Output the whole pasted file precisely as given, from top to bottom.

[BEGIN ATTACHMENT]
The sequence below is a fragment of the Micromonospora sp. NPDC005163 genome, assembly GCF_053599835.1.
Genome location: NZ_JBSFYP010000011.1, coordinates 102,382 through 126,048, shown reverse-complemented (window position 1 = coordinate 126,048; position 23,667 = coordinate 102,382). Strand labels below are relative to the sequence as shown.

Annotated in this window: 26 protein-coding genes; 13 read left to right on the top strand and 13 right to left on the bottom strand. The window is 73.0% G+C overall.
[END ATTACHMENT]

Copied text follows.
The sequence below is a fragment of the Micromonospora sp. NPDC005163 genome, assembly GCF_053599835.1.
Genome location: NZ_JBSFYP010000011.1, coordinates 102,382 through 126,048, shown reverse-complemented (window position 1 = coordinate 126,048; position 23,667 = coordinate 102,382). Strand labels below are relative to the sequence as shown.

Annotated in this window: 26 protein-coding genes; 13 read left to right on the top strand and 13 right to left on the bottom strand. The window is 73.0% G+C overall.